A Birthday in Cassis

I absolutely adore birthdays – especially mine! Ask any of my friends and they’ll summarily inform you I’ve brainwashed them into remembering the day without fail. June 18th. Every year. Same date.

Honestly, I can’t tell you how much I love celebrating my birthday. It’s like a national holiday. Usually, I plan what I would consider unique experiences in places that, surprisingly, are situated in or near a wine region. Last year was no exception and I chose Provence’s adorable port town of Cassis. As it happens, Cassis also has its own AOC and makes lovely wines. Moreover, I had seen amazing photographs of the incredible Clos Ste Magdeleine vineyards and was eager to see them firsthand.

Upon arriving, you’re greeted by gently rolling hills covered in vines. But my eyes were immediately drawn from the port to the most impressive vineyard of them all – the spectacular Clos Ste Magdeleine. Vines run steeply from the water’s edge all the way up to the dominating, ominous stone outcropping of Cap Canaille, the highest sea cliff in France. Pictures are simply incapable of doing this place justice. For my birthday, I arranged a winery tour for my friends with the promise of a tasting afterwards (not everyone is as taken by beautiful vineyards as I am, so I do my best to accommodate them!). After all, many of them travelled considerable distances to be here with me so I had better make it worth their while!

The estate has been in the Zaliropulo family since 1920, with the family’s fourth generation now at the helm. The vineyard is actually even older, being founded at the end of the 19th century – even receiving a gold medal at the 1990 Universal Exhibition in Paris. Although it was original composed of 20 acres in the Bouches du Rhone AOC, Clos Ste Magdeleine was reclassified upon creation of the Cassis AOC in 1936. The AOC is relatively small but punches above its weight with the 11 vineyards producing quality white and rosé wines. Clos Ste Magdeleine prides itself on its organic farming and sustainable agriculture with some of the vines being up to 40 years old. It certainly is spectacularly stunning with the vines planted in terraces that sweep up the slopes to the Cap Canaille.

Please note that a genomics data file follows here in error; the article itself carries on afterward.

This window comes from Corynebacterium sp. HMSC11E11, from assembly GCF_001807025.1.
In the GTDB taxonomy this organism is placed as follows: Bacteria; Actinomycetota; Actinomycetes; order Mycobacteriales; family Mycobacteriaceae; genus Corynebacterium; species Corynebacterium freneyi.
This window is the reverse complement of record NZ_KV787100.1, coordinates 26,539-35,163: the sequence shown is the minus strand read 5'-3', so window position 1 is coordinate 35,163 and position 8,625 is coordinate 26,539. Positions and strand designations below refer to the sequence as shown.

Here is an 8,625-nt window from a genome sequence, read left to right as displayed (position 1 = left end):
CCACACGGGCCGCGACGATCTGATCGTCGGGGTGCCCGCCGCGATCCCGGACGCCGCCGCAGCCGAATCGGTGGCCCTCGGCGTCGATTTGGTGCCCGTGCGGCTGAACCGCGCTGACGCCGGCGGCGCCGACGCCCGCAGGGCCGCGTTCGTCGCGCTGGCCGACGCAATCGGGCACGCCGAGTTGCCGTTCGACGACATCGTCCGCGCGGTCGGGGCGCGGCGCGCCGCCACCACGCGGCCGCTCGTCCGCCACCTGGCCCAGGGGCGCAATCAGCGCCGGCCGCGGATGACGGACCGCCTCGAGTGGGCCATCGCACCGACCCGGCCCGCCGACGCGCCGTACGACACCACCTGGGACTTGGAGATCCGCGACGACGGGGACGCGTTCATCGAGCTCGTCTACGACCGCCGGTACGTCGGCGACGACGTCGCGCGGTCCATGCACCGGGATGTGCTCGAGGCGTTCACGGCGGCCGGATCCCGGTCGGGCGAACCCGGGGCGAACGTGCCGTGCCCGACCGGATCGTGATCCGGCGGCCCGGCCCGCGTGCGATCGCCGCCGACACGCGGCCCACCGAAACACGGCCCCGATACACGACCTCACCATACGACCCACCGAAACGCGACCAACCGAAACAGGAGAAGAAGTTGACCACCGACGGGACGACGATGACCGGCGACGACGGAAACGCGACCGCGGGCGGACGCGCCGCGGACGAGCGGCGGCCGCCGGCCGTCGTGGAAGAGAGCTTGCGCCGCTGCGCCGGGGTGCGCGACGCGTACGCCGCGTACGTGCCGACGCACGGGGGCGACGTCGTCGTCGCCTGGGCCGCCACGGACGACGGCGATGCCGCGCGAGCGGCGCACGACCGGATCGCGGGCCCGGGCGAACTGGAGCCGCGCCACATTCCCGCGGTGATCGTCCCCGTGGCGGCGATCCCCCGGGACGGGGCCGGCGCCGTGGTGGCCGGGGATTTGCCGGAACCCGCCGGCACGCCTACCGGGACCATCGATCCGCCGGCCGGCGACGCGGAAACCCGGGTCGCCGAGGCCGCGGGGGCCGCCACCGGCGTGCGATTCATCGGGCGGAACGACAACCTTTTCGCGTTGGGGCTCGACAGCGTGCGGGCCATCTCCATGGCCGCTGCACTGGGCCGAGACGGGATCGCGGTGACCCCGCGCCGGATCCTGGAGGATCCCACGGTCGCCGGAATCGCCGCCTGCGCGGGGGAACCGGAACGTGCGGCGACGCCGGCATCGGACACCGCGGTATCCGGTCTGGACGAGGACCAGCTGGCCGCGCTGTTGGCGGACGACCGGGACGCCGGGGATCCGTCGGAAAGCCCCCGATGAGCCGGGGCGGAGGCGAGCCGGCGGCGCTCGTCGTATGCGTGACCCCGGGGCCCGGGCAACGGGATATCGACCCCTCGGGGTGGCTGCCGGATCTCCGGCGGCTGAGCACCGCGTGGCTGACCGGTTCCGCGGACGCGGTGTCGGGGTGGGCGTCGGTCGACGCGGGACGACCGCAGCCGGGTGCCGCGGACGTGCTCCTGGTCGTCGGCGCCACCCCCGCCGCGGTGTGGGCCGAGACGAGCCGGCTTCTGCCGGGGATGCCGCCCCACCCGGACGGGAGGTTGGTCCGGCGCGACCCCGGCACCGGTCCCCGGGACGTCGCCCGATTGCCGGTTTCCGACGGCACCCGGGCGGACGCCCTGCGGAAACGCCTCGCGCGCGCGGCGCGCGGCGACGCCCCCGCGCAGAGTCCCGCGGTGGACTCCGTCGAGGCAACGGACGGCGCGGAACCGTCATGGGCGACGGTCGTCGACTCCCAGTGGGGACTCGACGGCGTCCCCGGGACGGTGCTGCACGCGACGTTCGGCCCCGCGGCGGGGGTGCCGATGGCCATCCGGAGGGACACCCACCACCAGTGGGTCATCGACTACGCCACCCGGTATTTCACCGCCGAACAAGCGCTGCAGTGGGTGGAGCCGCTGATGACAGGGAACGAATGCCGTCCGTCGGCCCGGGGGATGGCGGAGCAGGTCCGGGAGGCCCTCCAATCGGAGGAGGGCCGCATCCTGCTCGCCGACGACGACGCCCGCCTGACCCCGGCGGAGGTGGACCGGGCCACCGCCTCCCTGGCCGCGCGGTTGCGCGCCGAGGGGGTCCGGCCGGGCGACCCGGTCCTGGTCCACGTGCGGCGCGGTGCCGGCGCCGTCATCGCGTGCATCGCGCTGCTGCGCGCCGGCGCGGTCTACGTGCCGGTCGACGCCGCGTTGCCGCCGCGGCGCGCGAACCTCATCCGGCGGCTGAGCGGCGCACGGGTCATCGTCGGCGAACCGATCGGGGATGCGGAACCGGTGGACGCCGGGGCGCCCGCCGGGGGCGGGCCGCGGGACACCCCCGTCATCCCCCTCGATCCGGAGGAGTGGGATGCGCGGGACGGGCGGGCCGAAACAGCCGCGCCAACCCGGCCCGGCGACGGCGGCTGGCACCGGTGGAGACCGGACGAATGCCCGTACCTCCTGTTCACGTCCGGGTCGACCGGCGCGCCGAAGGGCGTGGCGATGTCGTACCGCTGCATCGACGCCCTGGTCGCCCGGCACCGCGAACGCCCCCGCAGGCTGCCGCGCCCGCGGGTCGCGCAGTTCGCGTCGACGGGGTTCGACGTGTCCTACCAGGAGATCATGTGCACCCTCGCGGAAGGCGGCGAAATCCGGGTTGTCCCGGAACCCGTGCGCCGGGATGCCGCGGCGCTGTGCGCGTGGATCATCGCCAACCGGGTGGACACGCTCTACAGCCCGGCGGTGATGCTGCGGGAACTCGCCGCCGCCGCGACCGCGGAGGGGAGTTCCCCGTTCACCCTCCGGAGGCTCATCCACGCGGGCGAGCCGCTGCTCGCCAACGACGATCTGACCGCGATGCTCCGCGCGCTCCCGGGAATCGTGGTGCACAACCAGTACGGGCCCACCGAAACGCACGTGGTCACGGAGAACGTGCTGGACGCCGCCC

After a stroll through the vineyards and an informative, entertaining talk by our guide, we made our way to the tasting room to sample some of this vineyard’s consistently produced, beautifully balanced wines. Marsanne is the principal grape for the whites, followed by Clairette, Ugni Blanc and Bourboulenc. While tasting the whites, I noted a slight saltiness which I believe is the key to identifying wines from this area. After all, these vines benefit from the cool, salty air as it lazily drifts off the Mediterranean Sea. The rosé is made from equal parts Grenache, Cinsault and Mourvèdre and displays a lovely minerality. We all loved the wines! And, after stocking up, we meandered back down to the port. As we dangled our legs off the dock with a golden sun speckling the water it was time for one last Happy Birthday cheers with my friends. We raised a chilled glass of rosé and I couldn’t imagine a better birthday – at least until next year!

 



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